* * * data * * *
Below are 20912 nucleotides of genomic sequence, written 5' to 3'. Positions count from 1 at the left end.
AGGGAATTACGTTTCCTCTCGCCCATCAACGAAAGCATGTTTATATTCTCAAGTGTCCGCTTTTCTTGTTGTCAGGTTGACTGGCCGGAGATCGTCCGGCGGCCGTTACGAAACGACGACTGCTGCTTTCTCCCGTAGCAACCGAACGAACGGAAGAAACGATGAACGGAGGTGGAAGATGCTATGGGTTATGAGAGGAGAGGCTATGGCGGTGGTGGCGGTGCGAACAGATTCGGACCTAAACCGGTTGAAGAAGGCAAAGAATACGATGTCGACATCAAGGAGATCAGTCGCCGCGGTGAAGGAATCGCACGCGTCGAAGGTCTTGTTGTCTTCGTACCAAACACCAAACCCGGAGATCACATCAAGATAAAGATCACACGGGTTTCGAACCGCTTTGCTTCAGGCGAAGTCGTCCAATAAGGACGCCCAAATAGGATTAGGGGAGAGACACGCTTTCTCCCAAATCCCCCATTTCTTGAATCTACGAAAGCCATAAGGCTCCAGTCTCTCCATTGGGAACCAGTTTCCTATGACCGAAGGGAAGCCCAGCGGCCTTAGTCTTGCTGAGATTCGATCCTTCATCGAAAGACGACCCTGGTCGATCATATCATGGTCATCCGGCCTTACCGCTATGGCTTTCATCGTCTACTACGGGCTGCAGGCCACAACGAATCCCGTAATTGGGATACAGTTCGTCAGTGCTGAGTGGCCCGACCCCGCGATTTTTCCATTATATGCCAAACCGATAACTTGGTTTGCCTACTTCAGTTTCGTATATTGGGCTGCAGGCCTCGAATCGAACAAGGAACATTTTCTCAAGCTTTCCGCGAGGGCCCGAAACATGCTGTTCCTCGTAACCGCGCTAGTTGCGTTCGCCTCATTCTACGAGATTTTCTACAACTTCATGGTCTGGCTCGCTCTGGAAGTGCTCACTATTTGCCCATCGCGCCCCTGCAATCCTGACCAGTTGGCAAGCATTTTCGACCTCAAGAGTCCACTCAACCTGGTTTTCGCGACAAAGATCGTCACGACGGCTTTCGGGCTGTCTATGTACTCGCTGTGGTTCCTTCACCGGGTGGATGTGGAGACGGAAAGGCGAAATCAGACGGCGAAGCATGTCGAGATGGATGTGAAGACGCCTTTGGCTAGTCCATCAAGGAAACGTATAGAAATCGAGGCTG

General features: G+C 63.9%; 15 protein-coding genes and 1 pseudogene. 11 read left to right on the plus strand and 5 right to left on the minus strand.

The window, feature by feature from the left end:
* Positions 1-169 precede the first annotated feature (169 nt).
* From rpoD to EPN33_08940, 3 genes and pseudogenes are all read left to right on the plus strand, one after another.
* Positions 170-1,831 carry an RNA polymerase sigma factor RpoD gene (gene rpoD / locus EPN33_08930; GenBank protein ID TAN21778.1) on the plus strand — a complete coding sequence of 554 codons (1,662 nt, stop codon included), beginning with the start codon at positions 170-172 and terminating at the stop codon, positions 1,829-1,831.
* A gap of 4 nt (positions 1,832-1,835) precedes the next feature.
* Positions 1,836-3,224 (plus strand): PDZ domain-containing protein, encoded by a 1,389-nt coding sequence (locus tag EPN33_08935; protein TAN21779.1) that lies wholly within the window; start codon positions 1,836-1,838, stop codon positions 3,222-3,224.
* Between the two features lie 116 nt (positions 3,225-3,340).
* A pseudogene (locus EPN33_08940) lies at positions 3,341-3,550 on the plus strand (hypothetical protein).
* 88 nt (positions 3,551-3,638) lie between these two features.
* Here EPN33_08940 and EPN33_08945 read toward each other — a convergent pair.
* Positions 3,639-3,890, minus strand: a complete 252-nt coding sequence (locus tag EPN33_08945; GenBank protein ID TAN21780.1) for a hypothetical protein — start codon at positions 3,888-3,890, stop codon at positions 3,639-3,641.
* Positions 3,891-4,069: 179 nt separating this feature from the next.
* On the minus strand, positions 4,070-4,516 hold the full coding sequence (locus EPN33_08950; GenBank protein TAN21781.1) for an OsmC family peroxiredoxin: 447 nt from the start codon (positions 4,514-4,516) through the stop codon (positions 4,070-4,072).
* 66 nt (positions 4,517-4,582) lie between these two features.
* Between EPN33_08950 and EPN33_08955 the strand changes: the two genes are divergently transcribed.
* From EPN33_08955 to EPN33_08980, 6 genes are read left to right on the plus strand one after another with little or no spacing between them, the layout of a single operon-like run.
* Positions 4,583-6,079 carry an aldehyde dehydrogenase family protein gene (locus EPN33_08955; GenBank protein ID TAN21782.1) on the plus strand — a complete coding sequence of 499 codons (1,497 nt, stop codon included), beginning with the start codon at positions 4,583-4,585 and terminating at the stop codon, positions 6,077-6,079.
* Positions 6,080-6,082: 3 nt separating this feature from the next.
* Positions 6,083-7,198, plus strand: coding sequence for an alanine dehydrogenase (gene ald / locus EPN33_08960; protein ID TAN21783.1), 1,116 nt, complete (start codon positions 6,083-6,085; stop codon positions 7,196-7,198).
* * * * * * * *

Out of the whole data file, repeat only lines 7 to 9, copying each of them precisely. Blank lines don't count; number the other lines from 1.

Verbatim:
* Positions 170-1,831 carry an RNA polymerase sigma factor RpoD gene (gene rpoD / locus EPN33_08930; GenBank protein ID TAN21778.1) on the plus strand — a complete coding sequence of 554 codons (1,662 nt, stop codon included), beginning with the start codon at positions 170-172 and terminating at the stop codon, positions 1,829-1,831.
* A gap of 4 nt (positions 1,832-1,835) precedes the next feature.
* Positions 1,836-3,224 (plus strand): PDZ domain-containing protein, encoded by a 1,389-nt coding sequence (locus tag EPN33_08935; protein TAN21779.1) that lies wholly within the window; start codon positions 1,836-1,838, stop codon positions 3,222-3,224.